Like many new residents of the state, I recently went to get my Florida driver’s license. Now, all of us have heard the horror stories of spending time at the DMV and I have to say that I was not looking forward to it. Turns out, I was pleasantly surprised by the experience. It gave me the chance to reflect on the diversity of the people I saw, how getting a driver’s license can be a rite of passage for teenagers, and the idea that I am literally taking on a new identity as a Florida resident.
In Pinellas County, we have the option of going to the Tax Collector’s Office to handle motor vehicle issues. I made an appointment and arrived with my husband to register our cars and transfer our out-of-state drivers’ licenses. We were greeted by a uniformed officer, directed to a registration desk where we got our ticket (K112) and headed over to sit down in chairs that were spaced six feet apart. Looking around, most seats were filled but it wasn’t crowded. There were over thirty individual cubicles where masked employees, each dressed in a navy blue polo shirt with a Pinellas County logo, sat on one side of a plexiglass partition, working with members of the public.
During our wait of about thirty minutes, I saw people of all different ethnicities, races and ages in the room. There was an older couple renewing their licenses, a suntanned man registering his new boat trailer, and a clearly nervous teenager with his mother.
It was unclear where the teenager was in the process of getting what was clearly his first license. I couldn’t tell if he had already taken his driving test or was about to. But watching the interaction with his mother, it made me think about how in our society, getting a driver’s license is one of the few coming-of-age rituals that most adolescents go through. A person is tested, overcomes a challenge and reaches a greater sense of self-awareness and maturity. Getting a driver’s license indicates that you are an adult, able to take on the very serious responsibility of operating a motor vehicle. It denotes independence and requires an understanding of your place in the world.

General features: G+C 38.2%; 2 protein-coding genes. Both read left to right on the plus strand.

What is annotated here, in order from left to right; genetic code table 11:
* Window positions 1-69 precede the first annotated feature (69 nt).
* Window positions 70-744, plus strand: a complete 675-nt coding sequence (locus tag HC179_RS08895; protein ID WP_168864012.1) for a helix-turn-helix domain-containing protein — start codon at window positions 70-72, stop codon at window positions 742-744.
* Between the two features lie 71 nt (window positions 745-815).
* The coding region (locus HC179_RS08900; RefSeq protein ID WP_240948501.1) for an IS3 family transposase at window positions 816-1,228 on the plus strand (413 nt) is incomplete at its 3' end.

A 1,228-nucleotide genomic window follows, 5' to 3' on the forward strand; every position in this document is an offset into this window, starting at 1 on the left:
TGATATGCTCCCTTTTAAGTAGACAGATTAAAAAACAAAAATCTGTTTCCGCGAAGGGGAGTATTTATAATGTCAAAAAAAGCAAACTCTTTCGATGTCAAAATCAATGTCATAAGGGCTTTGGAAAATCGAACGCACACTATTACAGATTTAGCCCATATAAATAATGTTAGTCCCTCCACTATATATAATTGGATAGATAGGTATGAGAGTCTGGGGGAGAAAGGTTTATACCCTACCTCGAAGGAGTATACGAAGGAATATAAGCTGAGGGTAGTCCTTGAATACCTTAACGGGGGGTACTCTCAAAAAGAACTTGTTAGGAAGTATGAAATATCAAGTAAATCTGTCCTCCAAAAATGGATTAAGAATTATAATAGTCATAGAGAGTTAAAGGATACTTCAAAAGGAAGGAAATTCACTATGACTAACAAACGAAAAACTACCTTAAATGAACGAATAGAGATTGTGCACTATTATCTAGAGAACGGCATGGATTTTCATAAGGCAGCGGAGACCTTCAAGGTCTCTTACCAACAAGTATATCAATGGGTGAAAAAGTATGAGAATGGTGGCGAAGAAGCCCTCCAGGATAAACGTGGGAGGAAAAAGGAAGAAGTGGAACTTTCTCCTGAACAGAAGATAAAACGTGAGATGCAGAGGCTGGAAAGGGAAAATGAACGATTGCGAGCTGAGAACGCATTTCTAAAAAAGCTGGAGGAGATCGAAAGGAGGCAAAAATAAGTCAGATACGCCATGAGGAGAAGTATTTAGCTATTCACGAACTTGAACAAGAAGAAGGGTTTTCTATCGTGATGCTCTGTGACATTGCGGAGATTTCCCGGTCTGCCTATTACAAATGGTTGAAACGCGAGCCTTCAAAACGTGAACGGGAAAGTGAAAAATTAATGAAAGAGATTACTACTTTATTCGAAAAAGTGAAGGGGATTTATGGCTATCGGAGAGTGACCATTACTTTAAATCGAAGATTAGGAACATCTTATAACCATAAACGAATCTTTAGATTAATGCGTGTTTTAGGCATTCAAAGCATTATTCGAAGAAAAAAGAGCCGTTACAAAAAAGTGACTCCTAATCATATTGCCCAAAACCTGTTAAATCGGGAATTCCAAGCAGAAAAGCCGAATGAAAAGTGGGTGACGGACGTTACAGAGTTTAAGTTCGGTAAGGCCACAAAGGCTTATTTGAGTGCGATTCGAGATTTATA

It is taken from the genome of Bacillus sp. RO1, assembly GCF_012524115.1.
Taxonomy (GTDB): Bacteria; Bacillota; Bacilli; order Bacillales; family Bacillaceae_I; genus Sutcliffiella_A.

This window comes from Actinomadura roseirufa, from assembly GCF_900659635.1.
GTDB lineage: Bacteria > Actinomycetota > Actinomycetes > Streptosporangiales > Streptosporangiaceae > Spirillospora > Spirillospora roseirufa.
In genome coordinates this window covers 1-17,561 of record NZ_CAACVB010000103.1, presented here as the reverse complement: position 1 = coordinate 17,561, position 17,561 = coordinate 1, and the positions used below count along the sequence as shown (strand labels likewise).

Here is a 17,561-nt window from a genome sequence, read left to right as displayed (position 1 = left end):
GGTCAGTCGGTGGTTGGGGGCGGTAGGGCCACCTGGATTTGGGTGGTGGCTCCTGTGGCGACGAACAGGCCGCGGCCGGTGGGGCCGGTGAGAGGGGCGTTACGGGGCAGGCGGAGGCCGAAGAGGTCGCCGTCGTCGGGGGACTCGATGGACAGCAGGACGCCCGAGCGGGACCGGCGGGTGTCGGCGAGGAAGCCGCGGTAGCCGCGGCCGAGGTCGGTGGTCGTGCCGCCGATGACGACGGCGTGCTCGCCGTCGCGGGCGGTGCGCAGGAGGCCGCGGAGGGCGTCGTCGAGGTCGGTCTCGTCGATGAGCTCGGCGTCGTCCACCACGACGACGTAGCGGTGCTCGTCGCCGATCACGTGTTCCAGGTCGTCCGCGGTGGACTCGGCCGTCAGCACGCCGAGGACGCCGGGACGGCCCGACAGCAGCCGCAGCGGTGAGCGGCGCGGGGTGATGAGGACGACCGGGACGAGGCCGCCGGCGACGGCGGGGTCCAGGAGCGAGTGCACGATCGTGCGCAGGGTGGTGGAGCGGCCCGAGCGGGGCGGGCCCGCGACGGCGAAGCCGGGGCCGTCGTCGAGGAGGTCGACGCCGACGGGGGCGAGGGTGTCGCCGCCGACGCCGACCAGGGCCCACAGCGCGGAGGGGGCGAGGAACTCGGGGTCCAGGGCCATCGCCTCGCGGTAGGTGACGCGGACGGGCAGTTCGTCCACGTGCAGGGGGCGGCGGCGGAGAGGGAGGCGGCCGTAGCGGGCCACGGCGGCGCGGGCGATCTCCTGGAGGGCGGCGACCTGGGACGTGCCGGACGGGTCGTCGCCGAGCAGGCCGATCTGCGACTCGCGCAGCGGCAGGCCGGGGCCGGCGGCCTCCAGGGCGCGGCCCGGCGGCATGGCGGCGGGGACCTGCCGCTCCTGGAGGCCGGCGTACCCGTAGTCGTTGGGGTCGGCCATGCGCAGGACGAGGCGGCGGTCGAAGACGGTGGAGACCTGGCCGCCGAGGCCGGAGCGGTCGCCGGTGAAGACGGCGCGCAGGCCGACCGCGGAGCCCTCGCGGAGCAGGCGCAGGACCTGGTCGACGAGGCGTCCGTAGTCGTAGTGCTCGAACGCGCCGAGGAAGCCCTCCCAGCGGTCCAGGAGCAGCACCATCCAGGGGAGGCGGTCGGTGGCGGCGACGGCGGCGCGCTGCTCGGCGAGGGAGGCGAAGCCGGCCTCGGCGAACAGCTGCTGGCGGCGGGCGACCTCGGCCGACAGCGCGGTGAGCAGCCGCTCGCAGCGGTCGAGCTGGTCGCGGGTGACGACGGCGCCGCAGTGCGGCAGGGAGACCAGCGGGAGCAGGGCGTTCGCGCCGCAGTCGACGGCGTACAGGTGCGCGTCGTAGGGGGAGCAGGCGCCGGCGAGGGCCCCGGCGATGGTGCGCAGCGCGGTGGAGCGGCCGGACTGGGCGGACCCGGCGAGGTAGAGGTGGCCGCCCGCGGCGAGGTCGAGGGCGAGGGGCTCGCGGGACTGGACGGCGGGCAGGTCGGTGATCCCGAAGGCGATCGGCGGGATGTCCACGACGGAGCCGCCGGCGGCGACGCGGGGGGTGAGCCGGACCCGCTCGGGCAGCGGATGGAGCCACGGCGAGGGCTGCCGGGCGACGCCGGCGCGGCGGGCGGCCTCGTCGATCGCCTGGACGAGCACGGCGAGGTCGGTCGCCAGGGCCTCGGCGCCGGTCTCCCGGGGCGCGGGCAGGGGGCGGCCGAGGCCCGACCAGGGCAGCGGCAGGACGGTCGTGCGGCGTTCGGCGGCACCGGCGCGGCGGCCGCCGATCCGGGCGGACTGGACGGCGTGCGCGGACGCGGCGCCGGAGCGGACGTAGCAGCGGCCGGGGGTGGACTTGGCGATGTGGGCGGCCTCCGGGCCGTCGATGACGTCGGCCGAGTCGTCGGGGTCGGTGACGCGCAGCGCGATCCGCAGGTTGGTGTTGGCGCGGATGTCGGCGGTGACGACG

Watching your child drive away on their own for the first time is also one of the scariest moments of being a parent. It is a rite of passage for all of us, and there is a huge significance of trusting your children, believing that you have taught them well, that they have the judgement and ability to take this next step on their journey to adulthood.
Along the way of getting a driver’s license, you answer a lot of questions. Sarah, the friendly and helpful staff member who handled our case, inquired about my continuing to be an organ donor and whether I wanted to register to vote. "Yes," was my answer to both, and I encourage others to consider the benefits of being an organ donor and the importance of fulfilling our civic duty by registering to vote and participating in our political process.
At the end of our visit, which took about an hour and a half, we walked away with two new drivers’ licenses and two new Florida “Sunshine State” license plate tags. It occurred to me that I literally have a new identity. How many times in the coming years will I pull out my driver’s license to confirm who I am? Whether I am in front of the TSA at the airport, in line at the bank to cash a check, or buying a bottle of wine at Publix (where I am secretly thrilled to be “carded” at my age), this document says I belong here. I live in Florida and this is my home.
As an added bonus, the picture on my driver’s license actually turned out to be a pretty good photo. Ask me the next time I see you in person, and I will show it to you!
All the best,